Megan Fox, where art thou?
It takes a lot of bad to make a movie practically unwatchable. Michael Bay has had a knack over the years to make the unwatchable jump out on screen. His lack of cinematic subtleness is completely overdone and - combined with his knack for never having a a single shot lasting more than a few seconds - almost mind numbing. But don't worry little kiddies, Transformers 3 is primed and ready to fit the needs of horny teenagers all around the world and give hard-ons to macho juiced car crazy dumb asses with an IQ lower than 70. There's no concrete plot here, just bitches, robots and cars. Sounds like fun? it sure isn't. Combine that with the absence of Megan Fox, the only reason that made me give that damn single star digit rating to the first two films and you got a recipe for prime Michael Bay disaster. My question is what exactly is the limit to bashing such a money hungry enterprise? Should I have even reviewed such a film or just let it go and spared the filmmakers my two cents. I mean seriously, what were the chances I'd even like this film? Then again this is a free democracy we live in and we are allowed to give our two cents about any damn thing we experience. I'm reminded of a time when Rolling Stone movie critic Peter Travers bashed Bay's very own Con Air in a review so scathing it got Bay himself to write a letter of complaint to the Rolling Stone editors. Bay wanted Travers fired and said there was a clear bias in his review. They stood by Travers and his right to say what he wanted to say. Bay lost his war to shut down an opinion (and thank the heavens for that). Bay's movie has a kind of deliberate brainwash aspect to it that can easily infuriate the most adevnturous of movie goers. Add to the fact that its a mind numbing 157 minutes and is -of course- in 3D. Then again why wouldn't it be? This being a cash cow enterprise that wants to suck every possible penny out of its customers, the 3D is just an excuse to get the extra 3 bucks from its customers. This is the kind of movie that is not art at all, it's business as usual.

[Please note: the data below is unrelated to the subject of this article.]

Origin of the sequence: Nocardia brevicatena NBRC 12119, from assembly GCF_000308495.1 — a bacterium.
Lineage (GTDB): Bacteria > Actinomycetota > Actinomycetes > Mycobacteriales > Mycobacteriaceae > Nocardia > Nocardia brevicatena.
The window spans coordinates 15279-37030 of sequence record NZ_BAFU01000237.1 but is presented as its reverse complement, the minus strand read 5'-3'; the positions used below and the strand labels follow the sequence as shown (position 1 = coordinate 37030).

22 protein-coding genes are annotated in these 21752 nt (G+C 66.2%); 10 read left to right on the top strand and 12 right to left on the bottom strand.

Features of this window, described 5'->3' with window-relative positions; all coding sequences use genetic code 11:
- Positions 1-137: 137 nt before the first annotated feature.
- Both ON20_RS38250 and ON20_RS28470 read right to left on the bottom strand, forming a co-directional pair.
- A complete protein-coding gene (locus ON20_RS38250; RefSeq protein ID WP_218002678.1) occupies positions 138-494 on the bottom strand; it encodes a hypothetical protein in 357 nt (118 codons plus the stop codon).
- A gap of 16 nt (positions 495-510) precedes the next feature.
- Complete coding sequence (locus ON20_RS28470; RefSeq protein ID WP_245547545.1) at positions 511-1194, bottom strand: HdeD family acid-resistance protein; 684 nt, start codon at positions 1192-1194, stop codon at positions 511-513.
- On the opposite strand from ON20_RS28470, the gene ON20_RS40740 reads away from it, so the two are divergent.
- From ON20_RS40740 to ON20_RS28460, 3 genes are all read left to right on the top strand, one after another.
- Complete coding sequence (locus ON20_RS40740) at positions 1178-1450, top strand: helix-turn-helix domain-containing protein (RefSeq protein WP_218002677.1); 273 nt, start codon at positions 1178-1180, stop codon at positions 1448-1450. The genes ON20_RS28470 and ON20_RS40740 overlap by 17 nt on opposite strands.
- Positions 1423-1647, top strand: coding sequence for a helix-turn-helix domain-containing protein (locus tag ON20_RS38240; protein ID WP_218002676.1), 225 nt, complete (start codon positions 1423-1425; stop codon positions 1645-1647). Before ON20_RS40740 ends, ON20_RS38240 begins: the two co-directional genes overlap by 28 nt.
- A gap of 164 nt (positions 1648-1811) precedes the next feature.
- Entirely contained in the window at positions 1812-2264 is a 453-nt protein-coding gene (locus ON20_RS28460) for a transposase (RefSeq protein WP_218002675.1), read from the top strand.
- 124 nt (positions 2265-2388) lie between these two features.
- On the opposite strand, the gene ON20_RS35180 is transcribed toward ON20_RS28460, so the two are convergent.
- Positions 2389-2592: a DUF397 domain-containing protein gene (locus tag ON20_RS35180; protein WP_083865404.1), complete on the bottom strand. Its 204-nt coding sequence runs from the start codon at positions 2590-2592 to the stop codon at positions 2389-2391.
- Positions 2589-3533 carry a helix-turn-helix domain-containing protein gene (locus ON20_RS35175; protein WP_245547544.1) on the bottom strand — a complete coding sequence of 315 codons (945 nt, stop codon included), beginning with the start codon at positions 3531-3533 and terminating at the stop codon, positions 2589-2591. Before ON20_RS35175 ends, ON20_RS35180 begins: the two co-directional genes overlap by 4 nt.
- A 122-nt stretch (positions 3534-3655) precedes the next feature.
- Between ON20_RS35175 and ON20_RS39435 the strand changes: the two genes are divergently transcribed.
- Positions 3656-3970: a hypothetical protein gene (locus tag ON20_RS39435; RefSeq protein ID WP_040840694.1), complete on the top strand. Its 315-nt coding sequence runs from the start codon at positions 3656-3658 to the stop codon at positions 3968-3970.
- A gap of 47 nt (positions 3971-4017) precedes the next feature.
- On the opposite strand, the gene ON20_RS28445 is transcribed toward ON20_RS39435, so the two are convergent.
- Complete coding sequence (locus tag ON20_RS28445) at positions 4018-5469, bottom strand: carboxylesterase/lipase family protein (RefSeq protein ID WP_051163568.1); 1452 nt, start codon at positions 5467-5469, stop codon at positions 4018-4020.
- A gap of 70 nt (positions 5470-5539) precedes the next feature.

Why suck it out and even write a concrete description of the plot when it all feels just so useless. Bay is probably in bed with some hoes, burning 100 dollar bills as we speak and I'm here in my laptop writing about a movie that most likely represents the end of civilization as we know it. It's a discouraging image but one that most truthfully represents the Hollywood state of mind. Movie companies are paying bloggers and writers to like this shit. They're brainwashing the mainstream to buy into a formula that has long been dead and that surely belongs in the anal of cinema. However I do believe Bay is hating the negative critical reaction that has been thrust upon him following the release of his beloved Transformers 3. One can definitely see that with his bout against Peter Travers. A Cash cow doesn't just want money but also wants to be loved. Forget about it. He might be a Box Office darling but Bay is a critics nightmare - he's a director that has made a name for himself by treating his slam bam action in such a pornographic matter that it makes his sleazy, sexist depiction of women look tame in comparison. He loves to get close ups of female asses, bright glossed lips and perky tits. He's a male perv that is talking to the subconscious of all pubescent American teenagers. They dig this stuff. It's like soft core porn to them. Me? I'd rather watch paint dry or go to a seven hour workshop on customer service than get stuck in this movie hell hole ever again.